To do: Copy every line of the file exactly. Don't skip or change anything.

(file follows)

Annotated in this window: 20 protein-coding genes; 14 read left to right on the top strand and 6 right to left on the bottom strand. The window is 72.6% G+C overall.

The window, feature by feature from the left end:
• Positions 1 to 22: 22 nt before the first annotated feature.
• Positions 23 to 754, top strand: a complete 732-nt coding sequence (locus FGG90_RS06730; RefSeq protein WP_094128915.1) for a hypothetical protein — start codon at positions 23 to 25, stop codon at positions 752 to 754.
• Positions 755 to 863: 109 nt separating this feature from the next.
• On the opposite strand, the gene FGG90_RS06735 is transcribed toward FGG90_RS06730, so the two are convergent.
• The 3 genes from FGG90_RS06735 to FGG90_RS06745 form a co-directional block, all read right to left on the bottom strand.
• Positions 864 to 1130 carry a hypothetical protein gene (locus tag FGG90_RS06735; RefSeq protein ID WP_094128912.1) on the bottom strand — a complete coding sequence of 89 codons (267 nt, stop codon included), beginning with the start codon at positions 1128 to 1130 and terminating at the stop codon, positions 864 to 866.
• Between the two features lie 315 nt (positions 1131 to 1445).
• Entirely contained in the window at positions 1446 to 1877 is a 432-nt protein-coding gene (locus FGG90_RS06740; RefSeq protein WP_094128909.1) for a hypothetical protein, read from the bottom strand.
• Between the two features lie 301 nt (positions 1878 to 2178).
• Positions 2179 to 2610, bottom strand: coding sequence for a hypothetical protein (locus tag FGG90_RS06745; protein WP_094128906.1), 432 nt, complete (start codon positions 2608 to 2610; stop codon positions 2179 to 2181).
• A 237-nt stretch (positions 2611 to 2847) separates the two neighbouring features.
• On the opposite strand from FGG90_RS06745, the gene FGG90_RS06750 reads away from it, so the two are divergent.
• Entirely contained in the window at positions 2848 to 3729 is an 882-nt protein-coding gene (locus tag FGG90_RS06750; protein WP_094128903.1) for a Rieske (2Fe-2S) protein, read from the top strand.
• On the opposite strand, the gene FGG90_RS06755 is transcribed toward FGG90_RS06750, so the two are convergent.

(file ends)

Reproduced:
Annotated in this window: 20 protein-coding genes; 14 read left to right on the top strand and 6 right to left on the bottom strand. The window is 72.6% G+C overall.

The window, feature by feature from the left end:
• Positions 1 to 22: 22 nt before the first annotated feature.
• Positions 23 to 754, top strand: a complete 732-nt coding sequence (locus FGG90_RS06730; RefSeq protein WP_094128915.1) for a hypothetical protein — start codon at positions 23 to 25, stop codon at positions 752 to 754.
• Positions 755 to 863: 109 nt separating this feature from the next.
• On the opposite strand, the gene FGG90_RS06735 is transcribed toward FGG90_RS06730, so the two are convergent.
• The 3 genes from FGG90_RS06735 to FGG90_RS06745 form a co-directional block, all read right to left on the bottom strand.
• Positions 864 to 1130 carry a hypothetical protein gene (locus tag FGG90_RS06735; RefSeq protein ID WP_094128912.1) on the bottom strand — a complete coding sequence of 89 codons (267 nt, stop codon included), beginning with the start codon at positions 1128 to 1130 and terminating at the stop codon, positions 864 to 866.
• Between the two features lie 315 nt (positions 1131 to 1445).
• Entirely contained in the window at positions 1446 to 1877 is a 432-nt protein-coding gene (locus FGG90_RS06740; RefSeq protein WP_094128909.1) for a hypothetical protein, read from the bottom strand.
• Between the two features lie 301 nt (positions 1878 to 2178).
• Positions 2179 to 2610, bottom strand: coding sequence for a hypothetical protein (locus tag FGG90_RS06745; protein WP_094128906.1), 432 nt, complete (start codon positions 2608 to 2610; stop codon positions 2179 to 2181).
• A 237-nt stretch (positions 2611 to 2847) separates the two neighbouring features.
• On the opposite strand from FGG90_RS06745, the gene FGG90_RS06750 reads away from it, so the two are divergent.
• Entirely contained in the window at positions 2848 to 3729 is an 882-nt protein-coding gene (locus tag FGG90_RS06750; protein WP_094128903.1) for a Rieske (2Fe-2S) protein, read from the top strand.
• On the opposite strand, the gene FGG90_RS06755 is transcribed toward FGG90_RS06750, so the two are convergent.